Grey Owl

I’m not a fan of Thoreau, Grey Owl, Muir, or even Teddy Roosevelt, for that matter.  However, I think we do need to be good stewards of the land.  This is a great piece with a fantastic quote.  Enjoy.

“And the mountains looked on in stoney calmness. For they knew that trees must die and so must men. But they lived on forever.”

Mike, Oscar, Hotel….out.

Advertisements

Free Education

Is anything really free?

I decided to jump on the free education bandwagon.  I put out an ad on a local forum and asked for something free – wood.  I asked that if anyone had downed trees on their property that they wanted rid of to please call me.  I got a few responses.  One from a lady less than two miles from our place.  She’s on 32 acres and had some fire mitigation done a few years back and they left all of the wood.  This load was all aspen, but she has spruce, fir and pine as well.  She’s got a lot of dead standing on her lot, so we might just have to become friends.  I clear the dead stuff, her land gets safer for the insurance company.  Win/win.

20151228_142949

I brought the wood home and sawed it up.  Then I told the children that they were going to help me split and pile.  When the boys found out they were going to get to use axes, you would have thought Christmas was this week.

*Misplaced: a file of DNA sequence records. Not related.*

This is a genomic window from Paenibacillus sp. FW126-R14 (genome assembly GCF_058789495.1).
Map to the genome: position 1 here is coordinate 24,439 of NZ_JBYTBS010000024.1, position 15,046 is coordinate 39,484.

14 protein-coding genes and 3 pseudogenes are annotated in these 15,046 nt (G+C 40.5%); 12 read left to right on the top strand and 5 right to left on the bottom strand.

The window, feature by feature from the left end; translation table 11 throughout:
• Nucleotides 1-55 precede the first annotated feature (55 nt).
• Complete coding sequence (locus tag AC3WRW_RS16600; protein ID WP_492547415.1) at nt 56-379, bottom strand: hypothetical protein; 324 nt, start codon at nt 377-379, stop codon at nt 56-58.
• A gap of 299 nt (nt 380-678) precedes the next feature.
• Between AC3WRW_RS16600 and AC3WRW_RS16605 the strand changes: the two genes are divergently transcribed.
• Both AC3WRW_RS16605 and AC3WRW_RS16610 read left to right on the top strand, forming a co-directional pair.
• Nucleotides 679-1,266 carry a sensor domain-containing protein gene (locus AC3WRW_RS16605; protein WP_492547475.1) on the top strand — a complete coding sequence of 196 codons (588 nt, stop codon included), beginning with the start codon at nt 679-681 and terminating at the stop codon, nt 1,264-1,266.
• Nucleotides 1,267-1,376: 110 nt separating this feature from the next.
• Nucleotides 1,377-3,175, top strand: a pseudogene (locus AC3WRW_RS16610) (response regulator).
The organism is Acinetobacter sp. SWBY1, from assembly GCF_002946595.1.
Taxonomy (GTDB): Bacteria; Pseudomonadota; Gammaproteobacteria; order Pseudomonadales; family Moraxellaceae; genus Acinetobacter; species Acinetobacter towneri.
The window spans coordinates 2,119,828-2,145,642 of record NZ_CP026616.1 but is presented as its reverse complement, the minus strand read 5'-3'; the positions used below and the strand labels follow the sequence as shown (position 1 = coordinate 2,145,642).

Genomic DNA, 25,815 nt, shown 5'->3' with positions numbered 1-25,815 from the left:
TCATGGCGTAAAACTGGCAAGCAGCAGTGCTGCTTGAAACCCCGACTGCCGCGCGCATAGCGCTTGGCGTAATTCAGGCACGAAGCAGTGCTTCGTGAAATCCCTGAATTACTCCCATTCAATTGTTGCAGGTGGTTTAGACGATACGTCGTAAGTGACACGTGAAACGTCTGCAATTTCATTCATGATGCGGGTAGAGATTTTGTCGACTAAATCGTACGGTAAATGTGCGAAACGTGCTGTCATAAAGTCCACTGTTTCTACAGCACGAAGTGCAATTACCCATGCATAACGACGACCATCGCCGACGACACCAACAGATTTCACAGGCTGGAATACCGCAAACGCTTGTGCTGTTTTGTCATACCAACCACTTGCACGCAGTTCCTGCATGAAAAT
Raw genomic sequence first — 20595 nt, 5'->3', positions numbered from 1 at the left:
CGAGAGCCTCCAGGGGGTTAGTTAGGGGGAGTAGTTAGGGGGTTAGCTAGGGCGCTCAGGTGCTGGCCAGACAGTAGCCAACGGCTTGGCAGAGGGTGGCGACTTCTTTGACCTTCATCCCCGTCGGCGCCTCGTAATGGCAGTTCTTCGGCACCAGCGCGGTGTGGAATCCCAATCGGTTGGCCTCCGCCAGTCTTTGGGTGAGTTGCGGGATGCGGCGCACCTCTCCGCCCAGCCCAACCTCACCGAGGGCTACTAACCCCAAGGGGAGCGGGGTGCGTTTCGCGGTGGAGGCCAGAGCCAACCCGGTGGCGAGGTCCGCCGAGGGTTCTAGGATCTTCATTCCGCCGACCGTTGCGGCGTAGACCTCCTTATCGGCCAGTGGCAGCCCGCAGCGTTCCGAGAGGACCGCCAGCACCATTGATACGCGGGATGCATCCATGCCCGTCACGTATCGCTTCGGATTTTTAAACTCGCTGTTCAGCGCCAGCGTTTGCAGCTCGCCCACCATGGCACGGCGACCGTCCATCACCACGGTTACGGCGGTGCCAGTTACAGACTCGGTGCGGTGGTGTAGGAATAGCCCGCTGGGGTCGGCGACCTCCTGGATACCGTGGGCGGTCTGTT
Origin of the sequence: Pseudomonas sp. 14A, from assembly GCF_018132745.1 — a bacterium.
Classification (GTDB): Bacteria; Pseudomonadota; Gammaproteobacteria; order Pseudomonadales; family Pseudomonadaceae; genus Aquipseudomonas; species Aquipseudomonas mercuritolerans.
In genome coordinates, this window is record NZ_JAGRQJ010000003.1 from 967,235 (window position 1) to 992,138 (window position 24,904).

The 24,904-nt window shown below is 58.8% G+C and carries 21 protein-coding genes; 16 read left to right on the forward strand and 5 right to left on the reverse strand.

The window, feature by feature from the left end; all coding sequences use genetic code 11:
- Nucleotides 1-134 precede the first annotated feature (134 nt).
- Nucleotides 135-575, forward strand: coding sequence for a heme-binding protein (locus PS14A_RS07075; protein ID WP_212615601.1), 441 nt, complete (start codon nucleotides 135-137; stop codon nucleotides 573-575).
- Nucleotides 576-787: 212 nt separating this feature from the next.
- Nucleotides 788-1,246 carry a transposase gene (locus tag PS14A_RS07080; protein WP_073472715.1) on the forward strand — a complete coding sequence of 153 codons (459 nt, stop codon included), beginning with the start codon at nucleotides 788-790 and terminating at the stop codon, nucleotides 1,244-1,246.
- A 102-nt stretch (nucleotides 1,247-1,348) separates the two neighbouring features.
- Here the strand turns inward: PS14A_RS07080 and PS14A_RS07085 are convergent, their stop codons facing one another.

Child #2 (oldest boy) is a natural at all things physical.  I gave him my Snow & Nealley 2 1/4 lb. on a 28″ haft.  It seems to work perfectly for him.  He’s got good form and loves splitting aspen because it’s light, dry and easy.

20151229_122500

DSCF4924

He split a lot for a little guy.  His brother, who is a year younger, was hard at it as well.  Books are his thing, but he wanted to be like his big brother and split.  He struggled to swing the axe and I spent a lot of time with him working on his form.  He’s still a little young, though his brother was splitting at his age.  Kids are different, that’s all.

DSCF4926

He got discouraged at one point and started to cry.  He said he’ll never be a good wood splitter.  I assured him that he had plenty of time in life to practice.  Then I offered to show him how to split kindling and explained that it was the most important part of starting a fire.  He relented and used the old Lakeside double bit to make some small splits.

We’ve had more fires this year than in all the other ten years we’ve been here combined.  So far we’ve saved $100 on our heat bill, and an as-yet undetermined amount on our electric bill.  In the process, the kids have learned how to split and pile wood.  I’d say that’s better than a free education.

Mike,Oscar, Hotel……out.

 

 

 

 

 

 

 

 

 

I’m still alive!

B&A Stowaway here! I’ve been busy at tech school in Texas, sorry I haven’t been checking in. Any readers from the Wichita Falls area? I have to get back to homework, but I wanted to share a picture of what my neighbor ( back in Michigan) once referred to as a ‘cord of wood’. The guy that sold him this ‘cord’ may have taken advantage of him a bit. 

“A full cord is a large amount of wood. It measures four feet high by four feet wide by eight feet long (4 ft. x 4 ft. x 8 ft.) and has a volume of 128 cubic feet. The amount of solid wood in a cord varies depending on the size of the pieces, but for firewood it averages about 85 cubic feet. The rest of the cord volume is air space.” (http://www.woodheat.org/cord-wood.html)